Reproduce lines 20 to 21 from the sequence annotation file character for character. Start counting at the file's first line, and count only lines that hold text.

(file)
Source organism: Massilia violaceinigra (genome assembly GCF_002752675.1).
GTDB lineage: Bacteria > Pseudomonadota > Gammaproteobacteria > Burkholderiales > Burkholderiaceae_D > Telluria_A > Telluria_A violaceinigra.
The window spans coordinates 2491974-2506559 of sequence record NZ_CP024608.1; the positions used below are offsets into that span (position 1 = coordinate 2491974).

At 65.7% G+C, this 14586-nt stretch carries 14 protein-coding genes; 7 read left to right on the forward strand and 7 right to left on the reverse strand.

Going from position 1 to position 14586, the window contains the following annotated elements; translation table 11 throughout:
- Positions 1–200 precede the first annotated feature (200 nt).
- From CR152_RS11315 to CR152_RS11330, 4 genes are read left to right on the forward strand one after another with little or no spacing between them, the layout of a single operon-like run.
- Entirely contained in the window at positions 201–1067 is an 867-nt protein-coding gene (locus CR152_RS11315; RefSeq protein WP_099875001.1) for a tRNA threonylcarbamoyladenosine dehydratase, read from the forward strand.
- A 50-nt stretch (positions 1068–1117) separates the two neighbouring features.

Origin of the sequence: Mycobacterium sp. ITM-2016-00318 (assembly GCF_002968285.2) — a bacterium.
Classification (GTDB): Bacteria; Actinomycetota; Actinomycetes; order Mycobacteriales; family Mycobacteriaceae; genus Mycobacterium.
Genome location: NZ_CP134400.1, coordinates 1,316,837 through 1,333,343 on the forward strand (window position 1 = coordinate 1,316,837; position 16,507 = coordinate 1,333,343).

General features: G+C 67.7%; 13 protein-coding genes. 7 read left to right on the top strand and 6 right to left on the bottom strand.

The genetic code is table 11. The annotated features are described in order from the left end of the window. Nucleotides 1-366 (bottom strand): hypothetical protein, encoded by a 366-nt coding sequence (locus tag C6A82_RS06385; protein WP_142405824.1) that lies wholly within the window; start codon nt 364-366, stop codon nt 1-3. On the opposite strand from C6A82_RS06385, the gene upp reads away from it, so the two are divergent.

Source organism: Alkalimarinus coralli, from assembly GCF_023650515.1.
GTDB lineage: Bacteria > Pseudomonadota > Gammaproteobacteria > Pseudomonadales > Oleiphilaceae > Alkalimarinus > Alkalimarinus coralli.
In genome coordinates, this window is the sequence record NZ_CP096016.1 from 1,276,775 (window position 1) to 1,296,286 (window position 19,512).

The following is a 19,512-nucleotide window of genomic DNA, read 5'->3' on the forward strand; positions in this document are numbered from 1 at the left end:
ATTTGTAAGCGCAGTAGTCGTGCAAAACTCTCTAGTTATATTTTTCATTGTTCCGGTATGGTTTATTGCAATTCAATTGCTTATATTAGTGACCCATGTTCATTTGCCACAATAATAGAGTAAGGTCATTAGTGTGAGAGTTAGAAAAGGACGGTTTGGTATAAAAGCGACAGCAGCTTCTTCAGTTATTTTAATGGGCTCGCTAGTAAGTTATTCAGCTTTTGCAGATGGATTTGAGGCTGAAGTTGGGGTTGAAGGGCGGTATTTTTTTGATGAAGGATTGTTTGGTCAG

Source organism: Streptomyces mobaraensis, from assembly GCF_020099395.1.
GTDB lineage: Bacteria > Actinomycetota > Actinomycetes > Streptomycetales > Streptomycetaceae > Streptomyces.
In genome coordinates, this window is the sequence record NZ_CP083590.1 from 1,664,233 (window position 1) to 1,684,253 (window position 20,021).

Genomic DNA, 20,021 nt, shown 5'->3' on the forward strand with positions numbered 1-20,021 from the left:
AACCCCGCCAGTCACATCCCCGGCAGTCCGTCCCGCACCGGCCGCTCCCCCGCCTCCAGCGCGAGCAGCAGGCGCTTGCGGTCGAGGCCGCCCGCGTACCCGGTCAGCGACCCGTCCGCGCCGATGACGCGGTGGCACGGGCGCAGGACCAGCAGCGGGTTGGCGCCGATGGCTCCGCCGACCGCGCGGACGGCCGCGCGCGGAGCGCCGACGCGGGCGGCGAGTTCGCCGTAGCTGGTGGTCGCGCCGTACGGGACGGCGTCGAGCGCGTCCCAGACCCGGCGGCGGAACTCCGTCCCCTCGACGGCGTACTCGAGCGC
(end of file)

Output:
Source organism: Streptomyces mobaraensis, from assembly GCF_020099395.1.
GTDB lineage: Bacteria > Actinomycetota > Actinomycetes > Streptomycetales > Streptomycetaceae > Streptomyces.